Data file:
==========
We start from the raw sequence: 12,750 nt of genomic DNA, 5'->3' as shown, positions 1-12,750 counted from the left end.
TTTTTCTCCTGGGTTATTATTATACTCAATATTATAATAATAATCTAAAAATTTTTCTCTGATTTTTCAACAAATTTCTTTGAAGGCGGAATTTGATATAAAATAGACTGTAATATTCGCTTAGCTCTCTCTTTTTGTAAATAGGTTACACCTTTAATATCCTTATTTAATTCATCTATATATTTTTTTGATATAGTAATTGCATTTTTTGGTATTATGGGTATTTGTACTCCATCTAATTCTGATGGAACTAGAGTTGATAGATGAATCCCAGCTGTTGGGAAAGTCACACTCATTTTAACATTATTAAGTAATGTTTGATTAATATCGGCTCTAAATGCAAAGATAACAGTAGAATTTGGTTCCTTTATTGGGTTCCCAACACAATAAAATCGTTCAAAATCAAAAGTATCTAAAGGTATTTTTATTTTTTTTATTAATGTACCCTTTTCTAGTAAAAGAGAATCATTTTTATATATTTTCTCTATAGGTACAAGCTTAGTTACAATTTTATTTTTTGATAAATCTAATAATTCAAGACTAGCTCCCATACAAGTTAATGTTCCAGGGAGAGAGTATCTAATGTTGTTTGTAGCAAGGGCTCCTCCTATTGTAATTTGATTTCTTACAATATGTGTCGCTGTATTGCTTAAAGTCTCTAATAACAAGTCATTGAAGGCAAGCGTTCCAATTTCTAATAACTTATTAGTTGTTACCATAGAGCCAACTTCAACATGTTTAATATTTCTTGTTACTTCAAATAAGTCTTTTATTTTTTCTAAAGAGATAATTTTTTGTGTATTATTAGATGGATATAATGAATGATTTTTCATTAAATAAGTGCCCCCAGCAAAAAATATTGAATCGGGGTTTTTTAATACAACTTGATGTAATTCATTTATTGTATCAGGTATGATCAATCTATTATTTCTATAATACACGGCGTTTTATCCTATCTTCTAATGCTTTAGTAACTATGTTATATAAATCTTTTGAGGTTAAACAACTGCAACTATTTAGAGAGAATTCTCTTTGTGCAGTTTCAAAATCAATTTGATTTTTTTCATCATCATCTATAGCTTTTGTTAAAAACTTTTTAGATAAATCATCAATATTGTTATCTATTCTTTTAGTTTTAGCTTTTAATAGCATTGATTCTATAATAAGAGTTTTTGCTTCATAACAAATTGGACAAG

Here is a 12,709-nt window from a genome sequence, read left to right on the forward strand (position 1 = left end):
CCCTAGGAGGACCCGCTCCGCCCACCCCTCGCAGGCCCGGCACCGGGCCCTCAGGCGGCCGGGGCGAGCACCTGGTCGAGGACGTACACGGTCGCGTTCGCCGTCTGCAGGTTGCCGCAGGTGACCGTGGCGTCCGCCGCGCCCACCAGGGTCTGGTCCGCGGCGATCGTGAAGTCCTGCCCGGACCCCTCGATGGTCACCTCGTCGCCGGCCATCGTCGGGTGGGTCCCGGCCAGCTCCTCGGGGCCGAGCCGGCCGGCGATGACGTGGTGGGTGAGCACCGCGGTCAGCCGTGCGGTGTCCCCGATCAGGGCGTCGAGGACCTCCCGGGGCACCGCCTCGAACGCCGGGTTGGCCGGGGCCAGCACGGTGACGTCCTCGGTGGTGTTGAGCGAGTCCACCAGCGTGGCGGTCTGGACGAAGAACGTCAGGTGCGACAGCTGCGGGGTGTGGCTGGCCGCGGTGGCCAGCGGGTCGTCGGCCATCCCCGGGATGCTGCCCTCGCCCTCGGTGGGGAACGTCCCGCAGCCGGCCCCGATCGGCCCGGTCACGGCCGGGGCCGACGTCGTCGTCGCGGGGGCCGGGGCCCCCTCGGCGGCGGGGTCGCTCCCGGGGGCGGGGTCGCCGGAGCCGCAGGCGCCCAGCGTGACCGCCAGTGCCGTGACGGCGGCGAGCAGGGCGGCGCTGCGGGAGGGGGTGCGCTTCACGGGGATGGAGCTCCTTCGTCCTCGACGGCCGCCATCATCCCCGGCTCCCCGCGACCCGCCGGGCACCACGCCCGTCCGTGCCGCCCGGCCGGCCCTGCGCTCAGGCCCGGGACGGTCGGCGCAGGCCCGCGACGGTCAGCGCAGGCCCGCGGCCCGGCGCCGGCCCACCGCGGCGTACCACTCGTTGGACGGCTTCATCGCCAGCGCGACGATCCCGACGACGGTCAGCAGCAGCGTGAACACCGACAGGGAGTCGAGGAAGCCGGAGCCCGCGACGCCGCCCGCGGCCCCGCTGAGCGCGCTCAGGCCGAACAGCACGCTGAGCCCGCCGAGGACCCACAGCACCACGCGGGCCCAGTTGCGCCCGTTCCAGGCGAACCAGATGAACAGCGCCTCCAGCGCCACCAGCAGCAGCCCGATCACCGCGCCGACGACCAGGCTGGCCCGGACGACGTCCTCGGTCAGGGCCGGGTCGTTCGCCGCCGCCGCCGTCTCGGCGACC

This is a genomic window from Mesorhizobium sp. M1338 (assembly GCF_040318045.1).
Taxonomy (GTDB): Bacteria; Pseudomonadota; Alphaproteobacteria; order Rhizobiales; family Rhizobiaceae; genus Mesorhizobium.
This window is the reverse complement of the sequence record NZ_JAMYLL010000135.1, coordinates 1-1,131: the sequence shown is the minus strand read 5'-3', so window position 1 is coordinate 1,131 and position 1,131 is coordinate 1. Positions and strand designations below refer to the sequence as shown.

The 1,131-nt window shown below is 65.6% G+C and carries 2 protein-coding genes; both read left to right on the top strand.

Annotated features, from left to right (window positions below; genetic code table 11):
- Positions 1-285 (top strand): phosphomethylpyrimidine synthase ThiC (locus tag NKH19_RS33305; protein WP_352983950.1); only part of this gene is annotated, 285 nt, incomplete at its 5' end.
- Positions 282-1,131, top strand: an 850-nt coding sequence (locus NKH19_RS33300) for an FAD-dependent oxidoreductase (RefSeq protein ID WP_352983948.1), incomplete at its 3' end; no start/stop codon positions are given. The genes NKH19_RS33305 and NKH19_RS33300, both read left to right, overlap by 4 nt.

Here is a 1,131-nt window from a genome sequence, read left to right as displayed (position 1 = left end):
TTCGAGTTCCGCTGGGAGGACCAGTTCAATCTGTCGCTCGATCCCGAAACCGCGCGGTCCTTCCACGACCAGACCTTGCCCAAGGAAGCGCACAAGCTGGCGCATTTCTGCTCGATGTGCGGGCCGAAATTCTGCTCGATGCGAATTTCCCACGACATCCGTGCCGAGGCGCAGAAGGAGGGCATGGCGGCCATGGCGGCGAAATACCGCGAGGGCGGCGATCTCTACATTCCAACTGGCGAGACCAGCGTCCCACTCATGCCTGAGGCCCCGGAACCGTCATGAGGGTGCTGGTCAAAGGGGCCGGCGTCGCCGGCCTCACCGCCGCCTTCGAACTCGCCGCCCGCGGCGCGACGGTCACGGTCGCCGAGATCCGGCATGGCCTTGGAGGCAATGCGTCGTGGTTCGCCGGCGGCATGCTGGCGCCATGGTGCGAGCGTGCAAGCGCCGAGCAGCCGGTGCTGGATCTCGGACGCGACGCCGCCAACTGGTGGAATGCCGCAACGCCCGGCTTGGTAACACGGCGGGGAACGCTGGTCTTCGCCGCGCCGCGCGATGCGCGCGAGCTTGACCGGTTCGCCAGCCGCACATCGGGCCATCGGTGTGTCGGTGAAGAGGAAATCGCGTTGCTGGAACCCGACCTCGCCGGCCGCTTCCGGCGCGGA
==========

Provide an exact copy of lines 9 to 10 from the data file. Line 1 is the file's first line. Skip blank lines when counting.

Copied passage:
Annotated features, from left to right (window positions below; genetic code table 11):
- Positions 1-285 (top strand): phosphomethylpyrimidine synthase ThiC (locus tag NKH19_RS33305; protein WP_352983950.1); only part of this gene is annotated, 285 nt, incomplete at its 5' end.